Teens and Distracted Driving: How Parents Can Teach Them to Drive Safely

Recent studies consistently show that parents underestimate the dangers of distracted teen driving. AAA Foundation for Traffic and Safety researchers have analyzed the six seconds leading up to a crash in nearly 1,691 videos of crashes involving drivers ages 16-19 and found that distraction was a factor in 58% of crashes. Distraction played a role in 89% of road-departure crashes and 76% of rear-end crashes. As parents, it is critical to educate our children who drive about distracted driving and its potentially fatal consequences.

The Leading Distractions
According to the report, passengers are the most dangerous distraction for teens, with 15% of crashes being caused when the driver was interacting with one or more passengers.

Twelve percent of crashes were caused due to cell phone use including calling, texting, app usage and adjusting music, making digital distractions a close second.
The study reported that digital distractions caused teens to take their eyes off the road for “an average of 4.1 of the final six seconds leading up to the crash.” Digital distractions also limited reaction time. In rear-end crashes, teen drivers using cell phones were more likely to crash without steering away or braking.

While parents may concentrate on teaching their teens to put their phones away while driving, they also need to remind them about ordinary distractions they may underestimate. A surprising percentage of crashes were caused by common distractions.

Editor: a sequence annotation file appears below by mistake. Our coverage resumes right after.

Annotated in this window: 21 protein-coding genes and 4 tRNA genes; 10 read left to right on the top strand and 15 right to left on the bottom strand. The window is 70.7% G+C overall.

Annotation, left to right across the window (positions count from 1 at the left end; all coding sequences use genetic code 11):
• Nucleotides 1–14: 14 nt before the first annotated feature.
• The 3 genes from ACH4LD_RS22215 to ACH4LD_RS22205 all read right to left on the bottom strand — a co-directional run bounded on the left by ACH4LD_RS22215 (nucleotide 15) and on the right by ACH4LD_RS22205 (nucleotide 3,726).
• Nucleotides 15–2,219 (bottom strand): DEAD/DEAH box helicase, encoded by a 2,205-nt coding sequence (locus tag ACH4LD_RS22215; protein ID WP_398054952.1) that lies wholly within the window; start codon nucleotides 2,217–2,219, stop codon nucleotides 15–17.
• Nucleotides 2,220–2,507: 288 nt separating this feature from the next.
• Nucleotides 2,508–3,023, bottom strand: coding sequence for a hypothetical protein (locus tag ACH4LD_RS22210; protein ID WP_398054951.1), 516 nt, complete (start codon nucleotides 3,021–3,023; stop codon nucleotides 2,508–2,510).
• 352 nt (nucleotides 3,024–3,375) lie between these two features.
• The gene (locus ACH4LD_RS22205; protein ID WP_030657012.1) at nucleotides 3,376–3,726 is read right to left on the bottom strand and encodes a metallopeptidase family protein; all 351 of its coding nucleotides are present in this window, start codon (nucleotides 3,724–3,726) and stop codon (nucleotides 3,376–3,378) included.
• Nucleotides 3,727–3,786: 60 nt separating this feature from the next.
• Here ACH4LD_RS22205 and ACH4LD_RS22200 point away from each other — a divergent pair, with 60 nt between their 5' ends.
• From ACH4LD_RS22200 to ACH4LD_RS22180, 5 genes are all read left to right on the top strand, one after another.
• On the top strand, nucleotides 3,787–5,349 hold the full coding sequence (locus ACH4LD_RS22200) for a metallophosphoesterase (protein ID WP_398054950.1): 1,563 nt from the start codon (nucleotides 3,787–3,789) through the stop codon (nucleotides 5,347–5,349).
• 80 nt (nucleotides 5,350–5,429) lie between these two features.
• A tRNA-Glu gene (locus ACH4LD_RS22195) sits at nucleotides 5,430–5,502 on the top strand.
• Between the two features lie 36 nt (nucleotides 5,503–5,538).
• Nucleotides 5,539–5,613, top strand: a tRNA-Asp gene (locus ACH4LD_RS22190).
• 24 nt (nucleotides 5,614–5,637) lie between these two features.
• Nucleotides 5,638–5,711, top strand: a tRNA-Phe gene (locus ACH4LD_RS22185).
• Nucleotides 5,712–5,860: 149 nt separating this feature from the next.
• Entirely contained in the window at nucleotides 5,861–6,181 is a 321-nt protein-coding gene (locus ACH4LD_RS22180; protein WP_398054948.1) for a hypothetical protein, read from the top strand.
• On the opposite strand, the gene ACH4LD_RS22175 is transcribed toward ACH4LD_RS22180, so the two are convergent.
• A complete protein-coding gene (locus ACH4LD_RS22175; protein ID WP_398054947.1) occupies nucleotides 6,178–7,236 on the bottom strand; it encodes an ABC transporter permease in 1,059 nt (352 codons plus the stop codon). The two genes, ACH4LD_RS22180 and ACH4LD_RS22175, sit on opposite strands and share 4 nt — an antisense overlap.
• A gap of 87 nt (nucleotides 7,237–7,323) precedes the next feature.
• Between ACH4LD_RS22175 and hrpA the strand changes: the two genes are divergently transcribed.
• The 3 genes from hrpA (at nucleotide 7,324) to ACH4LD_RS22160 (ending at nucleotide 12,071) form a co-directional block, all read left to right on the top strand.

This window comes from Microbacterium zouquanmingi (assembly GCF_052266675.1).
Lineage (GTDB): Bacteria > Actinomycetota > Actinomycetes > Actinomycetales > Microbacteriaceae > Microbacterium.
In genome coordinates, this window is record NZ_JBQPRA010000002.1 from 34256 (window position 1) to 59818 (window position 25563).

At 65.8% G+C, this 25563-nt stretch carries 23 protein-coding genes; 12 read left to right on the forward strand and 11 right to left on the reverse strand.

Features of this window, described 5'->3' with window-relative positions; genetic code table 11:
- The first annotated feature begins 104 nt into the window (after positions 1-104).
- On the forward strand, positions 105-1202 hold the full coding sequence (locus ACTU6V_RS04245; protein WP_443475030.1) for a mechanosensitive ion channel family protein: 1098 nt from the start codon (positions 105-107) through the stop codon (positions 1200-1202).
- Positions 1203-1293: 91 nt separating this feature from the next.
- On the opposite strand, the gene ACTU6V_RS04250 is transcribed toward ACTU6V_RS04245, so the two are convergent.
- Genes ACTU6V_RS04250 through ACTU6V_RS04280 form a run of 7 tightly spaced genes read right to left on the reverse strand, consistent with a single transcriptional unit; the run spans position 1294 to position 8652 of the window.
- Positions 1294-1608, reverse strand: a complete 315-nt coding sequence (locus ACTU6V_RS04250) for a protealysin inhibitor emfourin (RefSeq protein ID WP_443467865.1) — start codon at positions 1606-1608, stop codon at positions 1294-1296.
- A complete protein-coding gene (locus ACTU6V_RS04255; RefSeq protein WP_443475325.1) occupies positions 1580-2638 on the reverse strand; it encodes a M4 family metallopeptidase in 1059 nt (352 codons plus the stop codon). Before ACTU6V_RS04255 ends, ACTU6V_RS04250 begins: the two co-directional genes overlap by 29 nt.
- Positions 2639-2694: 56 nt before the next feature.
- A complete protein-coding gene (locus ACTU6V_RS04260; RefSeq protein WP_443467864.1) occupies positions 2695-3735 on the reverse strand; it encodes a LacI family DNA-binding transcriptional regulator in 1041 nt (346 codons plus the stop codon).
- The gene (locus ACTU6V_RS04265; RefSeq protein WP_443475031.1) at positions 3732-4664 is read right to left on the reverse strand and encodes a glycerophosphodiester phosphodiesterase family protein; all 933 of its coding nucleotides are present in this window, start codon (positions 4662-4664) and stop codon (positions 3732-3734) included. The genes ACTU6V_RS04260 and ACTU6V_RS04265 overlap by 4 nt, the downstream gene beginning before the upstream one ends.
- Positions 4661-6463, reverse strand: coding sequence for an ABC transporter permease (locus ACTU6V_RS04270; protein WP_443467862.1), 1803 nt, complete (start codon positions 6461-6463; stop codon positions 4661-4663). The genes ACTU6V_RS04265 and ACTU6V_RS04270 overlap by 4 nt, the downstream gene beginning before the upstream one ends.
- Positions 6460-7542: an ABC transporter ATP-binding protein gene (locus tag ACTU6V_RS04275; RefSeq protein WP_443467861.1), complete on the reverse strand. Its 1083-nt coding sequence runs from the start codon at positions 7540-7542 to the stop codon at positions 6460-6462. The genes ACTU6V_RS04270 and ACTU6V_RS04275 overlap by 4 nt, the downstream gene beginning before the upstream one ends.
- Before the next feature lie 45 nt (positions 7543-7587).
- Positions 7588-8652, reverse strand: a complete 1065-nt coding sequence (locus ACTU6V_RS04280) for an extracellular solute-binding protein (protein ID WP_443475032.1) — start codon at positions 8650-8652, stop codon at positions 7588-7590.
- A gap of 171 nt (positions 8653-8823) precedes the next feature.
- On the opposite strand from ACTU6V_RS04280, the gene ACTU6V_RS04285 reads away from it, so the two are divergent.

10% — looking at something in the vehicle
9% — looking at something outside the vehicle
8% — singing/moving to music
6% — grooming
6% — reaching for an object

What Parents Can Do
Create a Safe Driving Contract —AAA offers a free PDF agreement that outlines rules and consequences of driving. Using a safe driving contract to set boundaries and expectations for your teen’s driving helps eliminate grey areas and can help parents enforce consequences of irresponsible driving.

Limiting the Number of Passengers — Because interacting with passengers was the number one cause of accidents for distracted teen drivers, parents might choose to limit the number of passengers that your teen can have in the vehicle. As the gain more driving experience, they can work their way up to having more passengers.

Texting Can Wait — Remind your teens that they don’t need to respond to text conversations while they are driving. There isn’t a text, post, or tweet that is worth the physical and emotional toll that an accident causes. Find an app that will help your teen stop texting and driving.

Don’t Add to Your Child’s Distracted Driving — Parents who expect their children to answer their phone at all times could be increasing the amount of distracted driving their teens are involved in. Research shows that parents were the number one contact they talked to while driving.

Set a Good Example — Parents need to reinforce that distracted driving is dangerous by setting an example and never driving while texting or talking. No excuse is worth the risk of inadvertently teaching your teen that distracted driving is a normal driving habit. When teens see so many examples of distracted driving, they begin to believe it is common.

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